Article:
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A Cautiously Reckless Sense of Abandon

Motherhood has brought about in me an almost incessant sense of worry. I worry ten years from now about my 16-year olds driving. I worry now about bike rides and running into trees. I worry about hurt feelings, kindness, meanness and shyness, healthy foods, chemicals, school and reading “later”. Recently, however, I sat back a bit and watched my children with a little less worry. There were older cousins along, we were in a relatively contained environment, and I kept the occasional eye on them and the other on my book. 
It was an indoor water park, ideal for five to nine year olds. During one stint, I sat at the edge of a wave pool, lazy river, and swimming pool and observed Greta in her six-year old greatness, writing down a handful of notes as I watched her:  
Greta the Great at the water park, loving and living life!
First as she jumped in time and again amongst a pool of middle-school boys 
She quickly had her system down: “climb out, walk a few steps, pick a new random spot, plug nose with one hand and put the other up in the air, jump semi-canon ball style, land and swim around for a few seconds underwater. Repeat.” All the while with ten boys swimming around her and playing basketball, and I swear she didn’t even notice them.
Second as she experienced a wave pool 
Many enjoyed it the same way time and again, from a tube and letting the waves pulse you up and down. Relaxing but with a touch of adventure. Then I watched Greta and wrote: “She looks and works with different environments to get the most joy. Wave jumping, laying down face first and up, diving underwater into the waves, laying on her back. I am in awe of her.” And I am, the many ways she chooses to maximize life are an inspiration to me. She has a sense of cautious/reckless abandon, but pushes often to try anew and test herself.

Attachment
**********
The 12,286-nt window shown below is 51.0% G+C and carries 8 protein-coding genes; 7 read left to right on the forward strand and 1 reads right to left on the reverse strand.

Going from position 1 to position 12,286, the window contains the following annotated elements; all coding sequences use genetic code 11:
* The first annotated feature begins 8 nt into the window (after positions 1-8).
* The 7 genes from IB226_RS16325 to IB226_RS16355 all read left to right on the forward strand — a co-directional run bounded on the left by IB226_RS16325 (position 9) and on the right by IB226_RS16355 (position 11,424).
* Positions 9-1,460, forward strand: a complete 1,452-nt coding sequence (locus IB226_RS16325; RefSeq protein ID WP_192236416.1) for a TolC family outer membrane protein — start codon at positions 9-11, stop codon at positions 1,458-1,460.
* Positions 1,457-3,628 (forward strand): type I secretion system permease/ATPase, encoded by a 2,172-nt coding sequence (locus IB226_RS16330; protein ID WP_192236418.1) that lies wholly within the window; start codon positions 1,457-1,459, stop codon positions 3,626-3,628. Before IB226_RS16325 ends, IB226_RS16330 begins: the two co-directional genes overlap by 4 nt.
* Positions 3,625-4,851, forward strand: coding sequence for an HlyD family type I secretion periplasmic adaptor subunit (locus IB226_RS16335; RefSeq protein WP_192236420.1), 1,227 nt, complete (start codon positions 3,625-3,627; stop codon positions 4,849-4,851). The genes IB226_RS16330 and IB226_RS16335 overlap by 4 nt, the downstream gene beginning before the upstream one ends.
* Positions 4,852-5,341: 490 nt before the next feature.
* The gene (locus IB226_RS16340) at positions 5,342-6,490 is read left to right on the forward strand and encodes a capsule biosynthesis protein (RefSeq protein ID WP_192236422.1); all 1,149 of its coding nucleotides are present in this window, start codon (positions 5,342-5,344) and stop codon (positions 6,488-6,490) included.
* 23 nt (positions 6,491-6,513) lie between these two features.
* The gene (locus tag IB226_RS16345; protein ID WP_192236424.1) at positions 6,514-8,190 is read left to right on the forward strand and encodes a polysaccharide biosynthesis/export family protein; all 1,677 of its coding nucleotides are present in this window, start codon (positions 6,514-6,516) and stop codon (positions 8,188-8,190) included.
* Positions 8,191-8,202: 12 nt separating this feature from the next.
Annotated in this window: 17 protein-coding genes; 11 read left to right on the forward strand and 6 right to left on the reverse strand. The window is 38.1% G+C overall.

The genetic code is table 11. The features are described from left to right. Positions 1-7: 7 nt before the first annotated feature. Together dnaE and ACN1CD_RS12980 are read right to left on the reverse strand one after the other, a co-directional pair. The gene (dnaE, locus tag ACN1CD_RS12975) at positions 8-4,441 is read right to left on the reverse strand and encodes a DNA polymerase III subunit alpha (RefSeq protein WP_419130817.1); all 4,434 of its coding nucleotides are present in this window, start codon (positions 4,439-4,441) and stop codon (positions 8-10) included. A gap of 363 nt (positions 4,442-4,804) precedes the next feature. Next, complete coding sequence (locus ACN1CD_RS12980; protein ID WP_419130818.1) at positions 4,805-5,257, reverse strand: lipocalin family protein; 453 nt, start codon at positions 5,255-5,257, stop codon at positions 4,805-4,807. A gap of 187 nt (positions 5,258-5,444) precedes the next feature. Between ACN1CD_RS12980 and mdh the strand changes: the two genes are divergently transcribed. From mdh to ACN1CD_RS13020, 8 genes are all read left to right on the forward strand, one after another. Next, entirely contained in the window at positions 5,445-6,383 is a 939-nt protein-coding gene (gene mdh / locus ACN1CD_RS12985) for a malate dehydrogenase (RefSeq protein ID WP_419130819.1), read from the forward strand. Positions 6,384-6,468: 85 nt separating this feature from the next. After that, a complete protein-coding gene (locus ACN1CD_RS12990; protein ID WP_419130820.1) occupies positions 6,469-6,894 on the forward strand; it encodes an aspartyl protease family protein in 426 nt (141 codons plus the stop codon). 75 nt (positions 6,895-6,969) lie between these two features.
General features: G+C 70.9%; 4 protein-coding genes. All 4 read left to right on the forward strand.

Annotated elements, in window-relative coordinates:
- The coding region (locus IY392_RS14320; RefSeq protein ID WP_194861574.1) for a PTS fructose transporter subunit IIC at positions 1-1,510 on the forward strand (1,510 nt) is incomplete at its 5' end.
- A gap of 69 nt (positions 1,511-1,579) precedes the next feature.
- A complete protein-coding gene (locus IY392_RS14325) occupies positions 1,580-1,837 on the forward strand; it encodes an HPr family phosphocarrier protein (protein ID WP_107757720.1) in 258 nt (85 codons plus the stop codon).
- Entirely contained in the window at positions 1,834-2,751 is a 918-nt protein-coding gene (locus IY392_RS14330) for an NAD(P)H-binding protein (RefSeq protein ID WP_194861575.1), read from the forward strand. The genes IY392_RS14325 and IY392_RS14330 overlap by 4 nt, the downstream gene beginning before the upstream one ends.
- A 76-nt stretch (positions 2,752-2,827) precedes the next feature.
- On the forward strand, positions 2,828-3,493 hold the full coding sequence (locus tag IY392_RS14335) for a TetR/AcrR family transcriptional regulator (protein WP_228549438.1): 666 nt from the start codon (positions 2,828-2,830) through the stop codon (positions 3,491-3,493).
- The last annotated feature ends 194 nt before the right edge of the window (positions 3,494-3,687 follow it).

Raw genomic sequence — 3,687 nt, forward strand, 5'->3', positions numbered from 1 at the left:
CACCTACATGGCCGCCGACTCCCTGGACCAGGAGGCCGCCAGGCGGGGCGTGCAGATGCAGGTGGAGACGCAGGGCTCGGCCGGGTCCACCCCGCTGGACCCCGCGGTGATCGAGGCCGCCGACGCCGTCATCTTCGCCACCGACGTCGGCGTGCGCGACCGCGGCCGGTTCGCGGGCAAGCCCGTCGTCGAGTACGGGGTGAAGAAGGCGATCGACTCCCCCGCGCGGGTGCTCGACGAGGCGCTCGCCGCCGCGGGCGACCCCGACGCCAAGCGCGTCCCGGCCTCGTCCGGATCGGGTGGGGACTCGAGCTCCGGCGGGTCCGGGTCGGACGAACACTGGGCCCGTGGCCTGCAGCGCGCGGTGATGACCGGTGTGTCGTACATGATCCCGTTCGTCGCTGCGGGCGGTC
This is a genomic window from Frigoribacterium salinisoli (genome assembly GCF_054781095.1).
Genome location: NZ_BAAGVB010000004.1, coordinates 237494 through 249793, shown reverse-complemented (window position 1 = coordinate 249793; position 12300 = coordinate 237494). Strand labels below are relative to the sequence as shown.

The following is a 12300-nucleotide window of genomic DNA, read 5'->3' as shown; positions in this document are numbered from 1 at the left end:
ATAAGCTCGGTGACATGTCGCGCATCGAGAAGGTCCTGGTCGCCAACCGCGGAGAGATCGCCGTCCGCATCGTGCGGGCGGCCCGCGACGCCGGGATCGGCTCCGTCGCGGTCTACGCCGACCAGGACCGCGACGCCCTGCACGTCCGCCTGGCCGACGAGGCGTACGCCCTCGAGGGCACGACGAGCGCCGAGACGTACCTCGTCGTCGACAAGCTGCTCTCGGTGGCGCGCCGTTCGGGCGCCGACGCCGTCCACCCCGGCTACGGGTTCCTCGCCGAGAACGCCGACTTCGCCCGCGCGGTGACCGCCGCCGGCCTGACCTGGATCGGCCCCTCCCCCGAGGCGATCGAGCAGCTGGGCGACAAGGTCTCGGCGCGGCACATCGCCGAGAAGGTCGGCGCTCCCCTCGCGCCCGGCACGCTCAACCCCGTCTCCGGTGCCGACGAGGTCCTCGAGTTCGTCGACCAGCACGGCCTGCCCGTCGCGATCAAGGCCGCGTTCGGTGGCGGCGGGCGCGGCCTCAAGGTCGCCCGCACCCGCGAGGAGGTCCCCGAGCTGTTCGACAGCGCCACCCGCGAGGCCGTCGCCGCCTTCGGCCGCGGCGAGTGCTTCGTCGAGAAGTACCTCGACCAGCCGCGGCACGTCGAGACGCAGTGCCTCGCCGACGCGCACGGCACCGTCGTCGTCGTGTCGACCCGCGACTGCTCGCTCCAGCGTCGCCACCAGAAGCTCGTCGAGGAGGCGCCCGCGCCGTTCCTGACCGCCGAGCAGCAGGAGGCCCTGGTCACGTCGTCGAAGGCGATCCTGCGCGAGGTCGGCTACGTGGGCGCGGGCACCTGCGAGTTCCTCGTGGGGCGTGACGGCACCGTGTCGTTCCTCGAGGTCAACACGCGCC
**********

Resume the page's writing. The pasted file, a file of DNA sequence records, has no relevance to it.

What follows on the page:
Cooper and Callie fearlessly board The Viper.
I saw it too on roller coasters at Six Flags that next day. Little kids no more than four feet tall, 50 pounds, and five years old, jumping aboard the American Eagle, Viper, and even Goliath – a wooden roller coaster with the longest, steepest drop in the world! Surely those kids felt some anxiety, but they moved past it and enjoyed the moments immensely. I heard screams and saw fear on faces during the rides, but as soon as the slow tracks hit, smiles and laughter arose and excitable chatter followed. 
I’m taking a lesson from those kids, hundreds of them and from Greta today in particular. To live, create and initiate greater joy in my life. Joy is there but it takes work to grasp it, and to grasp it more fully. Since that trip, I’ve tried to do a flip (unsuccessfully) on the trampoline, I’ve made the effort to stop by and socialize with a few friends at Music in the Park (chatter and dialogue don’t come easy to me), and I’m hosting a jewelry party for a group of women (my first since a book club date some six years ago). I am thankful to the signs in my life that are allowing me to recognize that I need to practice living with less worry and with more abandonment and happiness. As author Corrie ten Boom beautifully stated, “Worrying is carrying tomorrow’s load with today’s strength – carrying two days at once. Worrying doesn’t empty tomorrow of its sorrow, it empties today of its strength.” 
Less worry and more strength to nurture myself and others. Yes please!

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